## Nationals 2010

April 12, 2010 by Qiaochu Yuan

MIT is hosting the United States Rubik’s Cube Championships this summer, August 6-8. All ages welcome! Normally I wouldn’t post about such things, but

- I happen to be a member of the Rubik’s Cube club here, and
- Some people use the Rubik’s cube group to motivate group theory. I’m a fan of hands-on mathematics, and there’s a lot to learn from the cube; for example, you quickly understand that groups are not in general commutative. The Rubik’s cube itself is also a good example of a torsor.

Actually, just so this post has some mathematical content, there’s something about the Rubik’s cube group that is probably very simple to explain, but which I don’t completely understand. It’s a common feature of Rubik’s cube algorithms that they need to switch around some parts of the cube without disturbing others; in other words, the corresponding permutation needs to have a lot of fixed points. This seems to be done by writing down a lot of commutators, but I’m not familiar with any statements in group theory of the form “commutators tend to have fixed points.” Can anyone explain this?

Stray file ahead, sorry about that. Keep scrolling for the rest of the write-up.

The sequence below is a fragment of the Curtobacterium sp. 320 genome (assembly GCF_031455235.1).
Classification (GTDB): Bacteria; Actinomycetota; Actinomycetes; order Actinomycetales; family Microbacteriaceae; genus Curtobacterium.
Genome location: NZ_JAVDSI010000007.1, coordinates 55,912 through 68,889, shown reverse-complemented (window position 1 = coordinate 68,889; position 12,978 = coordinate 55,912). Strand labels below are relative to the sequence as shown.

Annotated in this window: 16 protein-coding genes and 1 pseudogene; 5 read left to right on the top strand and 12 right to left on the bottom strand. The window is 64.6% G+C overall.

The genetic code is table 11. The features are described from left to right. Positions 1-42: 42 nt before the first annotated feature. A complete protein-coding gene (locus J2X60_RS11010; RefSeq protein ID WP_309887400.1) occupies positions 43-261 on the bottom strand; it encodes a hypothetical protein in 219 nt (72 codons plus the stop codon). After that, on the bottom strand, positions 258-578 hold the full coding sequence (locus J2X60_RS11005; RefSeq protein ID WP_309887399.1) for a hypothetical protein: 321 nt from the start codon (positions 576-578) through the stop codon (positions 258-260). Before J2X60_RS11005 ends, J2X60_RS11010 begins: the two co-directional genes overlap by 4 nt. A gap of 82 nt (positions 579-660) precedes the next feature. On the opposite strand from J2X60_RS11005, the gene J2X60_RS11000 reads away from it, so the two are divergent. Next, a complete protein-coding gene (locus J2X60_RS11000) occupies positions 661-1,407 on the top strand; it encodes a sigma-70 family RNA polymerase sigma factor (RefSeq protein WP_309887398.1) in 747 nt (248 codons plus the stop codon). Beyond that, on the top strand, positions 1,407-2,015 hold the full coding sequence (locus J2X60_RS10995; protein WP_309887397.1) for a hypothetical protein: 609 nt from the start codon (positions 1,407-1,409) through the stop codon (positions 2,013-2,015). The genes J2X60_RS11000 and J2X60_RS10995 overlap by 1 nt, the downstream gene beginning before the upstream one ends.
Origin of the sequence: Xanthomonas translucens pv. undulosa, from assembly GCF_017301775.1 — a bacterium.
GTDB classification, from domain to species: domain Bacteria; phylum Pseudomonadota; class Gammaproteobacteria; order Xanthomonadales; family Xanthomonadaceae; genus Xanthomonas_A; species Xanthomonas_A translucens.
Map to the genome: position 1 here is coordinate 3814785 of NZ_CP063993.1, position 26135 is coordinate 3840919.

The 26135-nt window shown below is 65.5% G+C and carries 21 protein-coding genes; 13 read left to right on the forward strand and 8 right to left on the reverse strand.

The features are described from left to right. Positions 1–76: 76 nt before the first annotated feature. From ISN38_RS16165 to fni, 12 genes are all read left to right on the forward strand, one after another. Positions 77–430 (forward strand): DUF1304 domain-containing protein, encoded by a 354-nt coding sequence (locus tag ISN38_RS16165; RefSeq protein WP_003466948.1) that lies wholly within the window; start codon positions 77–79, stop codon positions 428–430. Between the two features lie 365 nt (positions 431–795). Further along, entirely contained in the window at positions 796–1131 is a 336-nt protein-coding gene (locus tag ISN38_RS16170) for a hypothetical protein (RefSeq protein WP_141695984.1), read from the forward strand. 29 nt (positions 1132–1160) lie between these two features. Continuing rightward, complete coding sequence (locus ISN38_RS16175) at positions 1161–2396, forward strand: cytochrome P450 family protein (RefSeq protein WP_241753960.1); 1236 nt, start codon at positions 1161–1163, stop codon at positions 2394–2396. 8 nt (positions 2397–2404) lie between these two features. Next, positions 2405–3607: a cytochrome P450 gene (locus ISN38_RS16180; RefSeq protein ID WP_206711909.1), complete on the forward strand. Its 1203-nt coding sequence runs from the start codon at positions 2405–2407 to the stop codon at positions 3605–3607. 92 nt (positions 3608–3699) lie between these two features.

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on April 13, 2010 at 5:19 am |Peter McNamaraHere is one result about “commutators tend to have fixed points” that I’ve heard in conjunction with solving the Rubik’s cube:

If a and b are two permutations such that every point bar one is a fixed point of either a or b, then the commutator of a and b is a 3-cycle.

on April 12, 2010 at 11:28 pm |Vishal LamaHave you seen these posts on Rubik’s Cube?

on April 13, 2010 at 8:48 am |Qiaochu YuanI’m pretty sure I read through those and forgot about them. Thanks for the link!

on April 12, 2010 at 7:16 pm |TheoWhen I first learned to solve the Rubik’s cube, the word of advice I received was “conjugate commutators”.

I can think of two reasons why your should expect commutators to do the trick. One is that commutators are reasonably likely to be in the kernel of quotients (especially when the quotients are abelian!). The other is that when you solve the Rubik’s cube, many of the “moves” aren’t just commutators, but commutators of relatively “basic” moves, which are largely disjoint in the parts of the cube they permute. But neither of these is a proof.

on April 13, 2010 at 2:54 am |harrison“The other is that when you solve the Rubik’s cube, many of the ‘moves’ aren’t just commutators, but commutators of relatively ‘basic’ moves, which are largely disjoint in the parts of the cube they permute.”

This. I don’t think the mathematical properties of commutators are as important as the fact that with commutators, it’s easy to construct something which is guaranteed to leave a large set of points — which you have a large degree of freedom in choosing — fixed.